Little less than a year ago, America’s allies in Asia nervously watched as Donald Trump railed against them one by one.
During the election campaign he castigated South Korea and Japan for not sharing enough of the financial burden for America’s military presence in those countries, and later accused Japan of being a currency manipulator (and called the US “dummies” for letting it happen). He also insulted the leader of arguably the most loyal US ally in the region, Australia’s prime minister Malcolm Turnbull.
Trump will embark on his longest trip abroad so far in his presidency—starting in Japan on Nov. 5 and ending in the Philippines. He’ll spend two days in Japan, and in addition to meeting with prime minister Shinzo Abe will also meet with the emperor (paywall).
Things have stabilized somewhat since the tumult of the early days of the Trump presidency, but “there remains concern among all allies about Trump’s predictability,” said Amy Catalinac, an assistant professor and expert in Japanese politics at New York University. “But the level of concern has dropped since Trump made those statements on the campaign trail.”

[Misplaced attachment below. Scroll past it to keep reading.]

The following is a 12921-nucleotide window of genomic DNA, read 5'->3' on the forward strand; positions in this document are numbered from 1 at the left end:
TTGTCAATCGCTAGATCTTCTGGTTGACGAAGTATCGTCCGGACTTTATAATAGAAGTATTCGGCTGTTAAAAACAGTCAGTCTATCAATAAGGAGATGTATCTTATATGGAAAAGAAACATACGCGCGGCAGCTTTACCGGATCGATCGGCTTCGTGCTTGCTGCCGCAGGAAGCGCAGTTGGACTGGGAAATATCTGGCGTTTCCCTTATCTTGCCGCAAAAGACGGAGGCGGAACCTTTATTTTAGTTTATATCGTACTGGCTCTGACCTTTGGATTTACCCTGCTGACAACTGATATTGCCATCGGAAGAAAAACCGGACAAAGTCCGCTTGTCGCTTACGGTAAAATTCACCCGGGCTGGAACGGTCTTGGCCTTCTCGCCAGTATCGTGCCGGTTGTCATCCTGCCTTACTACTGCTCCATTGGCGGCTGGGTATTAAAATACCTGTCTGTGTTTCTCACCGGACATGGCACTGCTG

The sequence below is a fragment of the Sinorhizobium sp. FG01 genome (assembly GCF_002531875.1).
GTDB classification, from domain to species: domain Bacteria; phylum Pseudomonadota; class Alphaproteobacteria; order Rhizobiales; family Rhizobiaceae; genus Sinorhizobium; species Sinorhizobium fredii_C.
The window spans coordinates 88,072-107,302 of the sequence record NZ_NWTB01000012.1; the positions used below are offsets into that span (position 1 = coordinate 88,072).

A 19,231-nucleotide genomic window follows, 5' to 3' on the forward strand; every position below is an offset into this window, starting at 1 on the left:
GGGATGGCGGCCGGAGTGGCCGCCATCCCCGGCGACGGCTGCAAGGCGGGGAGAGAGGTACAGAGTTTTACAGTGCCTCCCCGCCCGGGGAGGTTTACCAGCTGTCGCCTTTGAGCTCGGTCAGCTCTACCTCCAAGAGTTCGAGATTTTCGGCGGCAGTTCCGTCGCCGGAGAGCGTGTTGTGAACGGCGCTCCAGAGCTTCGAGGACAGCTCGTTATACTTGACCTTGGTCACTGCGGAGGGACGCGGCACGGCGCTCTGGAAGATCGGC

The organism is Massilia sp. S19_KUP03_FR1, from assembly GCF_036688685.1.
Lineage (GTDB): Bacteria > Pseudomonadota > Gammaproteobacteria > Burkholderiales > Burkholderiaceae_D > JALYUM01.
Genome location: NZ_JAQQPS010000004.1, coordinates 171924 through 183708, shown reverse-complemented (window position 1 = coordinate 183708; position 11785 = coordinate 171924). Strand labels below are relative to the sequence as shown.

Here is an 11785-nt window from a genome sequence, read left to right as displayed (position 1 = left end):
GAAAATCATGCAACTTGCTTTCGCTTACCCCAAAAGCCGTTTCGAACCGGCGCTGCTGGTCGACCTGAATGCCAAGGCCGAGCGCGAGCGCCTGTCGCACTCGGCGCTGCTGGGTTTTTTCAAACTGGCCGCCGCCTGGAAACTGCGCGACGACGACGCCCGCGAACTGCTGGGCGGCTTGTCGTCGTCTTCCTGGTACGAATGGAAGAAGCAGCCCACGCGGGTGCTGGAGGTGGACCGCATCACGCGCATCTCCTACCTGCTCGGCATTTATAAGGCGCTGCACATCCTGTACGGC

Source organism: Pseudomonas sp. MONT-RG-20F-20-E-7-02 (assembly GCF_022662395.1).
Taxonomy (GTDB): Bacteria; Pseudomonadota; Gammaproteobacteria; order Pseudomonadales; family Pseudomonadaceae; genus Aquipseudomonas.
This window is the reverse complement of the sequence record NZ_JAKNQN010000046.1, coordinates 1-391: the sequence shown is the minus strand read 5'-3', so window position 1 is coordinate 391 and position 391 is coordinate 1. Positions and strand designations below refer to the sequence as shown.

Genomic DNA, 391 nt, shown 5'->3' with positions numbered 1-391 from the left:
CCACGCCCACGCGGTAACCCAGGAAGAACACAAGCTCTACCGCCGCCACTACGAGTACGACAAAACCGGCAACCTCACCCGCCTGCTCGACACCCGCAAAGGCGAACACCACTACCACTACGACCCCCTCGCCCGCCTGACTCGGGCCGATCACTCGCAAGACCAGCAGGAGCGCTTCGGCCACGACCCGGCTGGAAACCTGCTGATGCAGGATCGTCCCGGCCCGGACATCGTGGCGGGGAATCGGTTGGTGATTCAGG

In the past year, Abe has fashioned himself as one of Trump’s best buddies, if not the best. In a recent interview with the Asahi newspaper, William Hagerty, the newly appointed US ambassador to Japan, said: “I think there is no better relationship than the one between Prime Minister [Shinzo] Abe and President [Donald] Trump, in the world today, among two world leaders.”
Still, things aren’t all rosy on the US-Japan front. Here are some of the issues on the agenda when Trump and Abe meet in Tokyo.
At a debate during the presidential campaign last year, Trump sent shock waves through his Asian allies when he not only complained that they didn’t shoulder enough of the cost of hosting US bases, but threatened closing some of them. Japan, in fact, pays generously (paywall) to host US troops.